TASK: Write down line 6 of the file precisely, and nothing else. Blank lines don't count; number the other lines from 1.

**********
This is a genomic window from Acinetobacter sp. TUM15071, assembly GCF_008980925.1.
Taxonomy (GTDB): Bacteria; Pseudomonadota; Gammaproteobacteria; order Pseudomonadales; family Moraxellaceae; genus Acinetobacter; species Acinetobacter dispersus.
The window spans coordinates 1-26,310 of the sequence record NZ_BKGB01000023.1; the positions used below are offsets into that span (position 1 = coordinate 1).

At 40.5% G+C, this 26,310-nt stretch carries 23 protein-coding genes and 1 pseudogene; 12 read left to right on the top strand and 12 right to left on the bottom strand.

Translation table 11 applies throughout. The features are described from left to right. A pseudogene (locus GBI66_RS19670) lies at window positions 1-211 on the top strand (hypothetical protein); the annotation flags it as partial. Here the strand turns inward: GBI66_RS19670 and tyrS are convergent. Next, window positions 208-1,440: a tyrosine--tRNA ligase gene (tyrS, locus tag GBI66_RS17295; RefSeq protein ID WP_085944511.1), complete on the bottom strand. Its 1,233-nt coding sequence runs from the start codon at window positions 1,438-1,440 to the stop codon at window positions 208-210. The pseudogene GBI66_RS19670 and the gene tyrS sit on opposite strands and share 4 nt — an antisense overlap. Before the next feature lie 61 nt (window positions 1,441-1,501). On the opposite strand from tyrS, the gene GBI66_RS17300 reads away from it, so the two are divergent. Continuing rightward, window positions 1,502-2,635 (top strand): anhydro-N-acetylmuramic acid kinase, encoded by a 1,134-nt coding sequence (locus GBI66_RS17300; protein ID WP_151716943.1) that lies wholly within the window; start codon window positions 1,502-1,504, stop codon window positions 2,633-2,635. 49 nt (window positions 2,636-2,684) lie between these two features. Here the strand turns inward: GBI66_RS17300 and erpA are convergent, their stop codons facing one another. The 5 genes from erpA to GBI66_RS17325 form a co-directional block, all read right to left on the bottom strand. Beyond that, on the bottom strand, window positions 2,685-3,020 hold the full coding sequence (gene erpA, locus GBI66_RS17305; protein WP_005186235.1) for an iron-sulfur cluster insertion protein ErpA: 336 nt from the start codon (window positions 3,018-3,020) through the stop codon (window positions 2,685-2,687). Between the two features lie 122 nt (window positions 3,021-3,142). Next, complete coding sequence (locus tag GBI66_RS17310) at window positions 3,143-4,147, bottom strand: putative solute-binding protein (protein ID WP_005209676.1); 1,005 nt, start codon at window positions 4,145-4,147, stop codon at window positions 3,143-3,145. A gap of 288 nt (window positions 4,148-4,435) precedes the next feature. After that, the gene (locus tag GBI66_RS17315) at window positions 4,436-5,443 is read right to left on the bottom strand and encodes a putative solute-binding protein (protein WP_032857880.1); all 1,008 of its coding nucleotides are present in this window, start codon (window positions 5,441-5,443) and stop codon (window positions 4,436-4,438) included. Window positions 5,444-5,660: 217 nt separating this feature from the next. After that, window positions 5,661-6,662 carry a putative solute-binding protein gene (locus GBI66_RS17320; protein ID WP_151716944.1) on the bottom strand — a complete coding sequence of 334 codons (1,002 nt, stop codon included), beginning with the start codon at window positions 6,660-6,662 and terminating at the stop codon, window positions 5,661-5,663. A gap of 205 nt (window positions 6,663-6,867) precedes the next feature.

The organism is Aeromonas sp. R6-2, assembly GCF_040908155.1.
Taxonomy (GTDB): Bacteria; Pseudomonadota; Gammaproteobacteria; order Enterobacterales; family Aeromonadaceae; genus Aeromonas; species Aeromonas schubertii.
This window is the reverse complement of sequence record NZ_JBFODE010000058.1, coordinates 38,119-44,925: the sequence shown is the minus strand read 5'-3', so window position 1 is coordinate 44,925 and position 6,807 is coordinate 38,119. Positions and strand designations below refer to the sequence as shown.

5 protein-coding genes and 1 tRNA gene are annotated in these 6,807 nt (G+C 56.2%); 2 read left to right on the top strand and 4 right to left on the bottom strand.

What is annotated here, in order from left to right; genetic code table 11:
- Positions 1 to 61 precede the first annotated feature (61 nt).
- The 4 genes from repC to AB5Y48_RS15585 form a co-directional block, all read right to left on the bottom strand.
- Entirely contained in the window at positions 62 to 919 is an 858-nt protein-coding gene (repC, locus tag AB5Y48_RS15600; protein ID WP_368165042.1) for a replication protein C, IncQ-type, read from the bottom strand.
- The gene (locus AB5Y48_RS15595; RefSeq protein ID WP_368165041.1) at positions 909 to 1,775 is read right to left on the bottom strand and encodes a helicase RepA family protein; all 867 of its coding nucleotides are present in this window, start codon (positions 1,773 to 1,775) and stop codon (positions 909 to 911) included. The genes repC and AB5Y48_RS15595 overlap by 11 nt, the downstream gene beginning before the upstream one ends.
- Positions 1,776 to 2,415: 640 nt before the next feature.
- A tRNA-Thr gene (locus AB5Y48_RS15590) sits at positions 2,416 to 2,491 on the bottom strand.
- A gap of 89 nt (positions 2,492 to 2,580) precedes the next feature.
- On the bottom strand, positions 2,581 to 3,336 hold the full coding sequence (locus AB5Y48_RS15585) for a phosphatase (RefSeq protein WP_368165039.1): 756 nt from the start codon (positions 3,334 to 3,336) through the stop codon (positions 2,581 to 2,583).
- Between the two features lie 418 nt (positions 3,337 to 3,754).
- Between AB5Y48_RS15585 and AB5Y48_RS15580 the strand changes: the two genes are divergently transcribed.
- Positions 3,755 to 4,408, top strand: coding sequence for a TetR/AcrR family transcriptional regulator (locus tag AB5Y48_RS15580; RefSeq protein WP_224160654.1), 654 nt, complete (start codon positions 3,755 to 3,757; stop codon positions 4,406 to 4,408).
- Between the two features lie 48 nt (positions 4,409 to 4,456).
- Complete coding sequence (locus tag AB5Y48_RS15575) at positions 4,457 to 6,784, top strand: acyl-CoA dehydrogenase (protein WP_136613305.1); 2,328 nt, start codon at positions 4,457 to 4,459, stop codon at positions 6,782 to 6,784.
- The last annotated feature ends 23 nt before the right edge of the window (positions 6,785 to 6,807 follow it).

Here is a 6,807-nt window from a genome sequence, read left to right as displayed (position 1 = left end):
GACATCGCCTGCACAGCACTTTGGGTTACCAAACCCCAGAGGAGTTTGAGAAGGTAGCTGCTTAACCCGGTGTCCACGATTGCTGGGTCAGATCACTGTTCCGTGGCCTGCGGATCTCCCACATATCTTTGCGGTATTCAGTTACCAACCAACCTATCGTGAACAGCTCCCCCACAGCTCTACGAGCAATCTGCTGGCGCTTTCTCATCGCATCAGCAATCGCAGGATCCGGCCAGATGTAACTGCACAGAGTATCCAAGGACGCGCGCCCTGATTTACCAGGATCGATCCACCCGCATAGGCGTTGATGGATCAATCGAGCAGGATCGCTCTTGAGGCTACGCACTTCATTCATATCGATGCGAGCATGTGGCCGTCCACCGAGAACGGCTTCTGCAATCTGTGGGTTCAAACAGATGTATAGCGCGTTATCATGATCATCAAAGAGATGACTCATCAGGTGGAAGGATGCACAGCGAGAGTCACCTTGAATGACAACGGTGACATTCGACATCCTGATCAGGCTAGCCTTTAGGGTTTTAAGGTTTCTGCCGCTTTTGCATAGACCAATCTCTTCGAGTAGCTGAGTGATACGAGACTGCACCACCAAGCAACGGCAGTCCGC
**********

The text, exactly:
The organism is Aeromonas sp. R6-2, assembly GCF_040908155.1.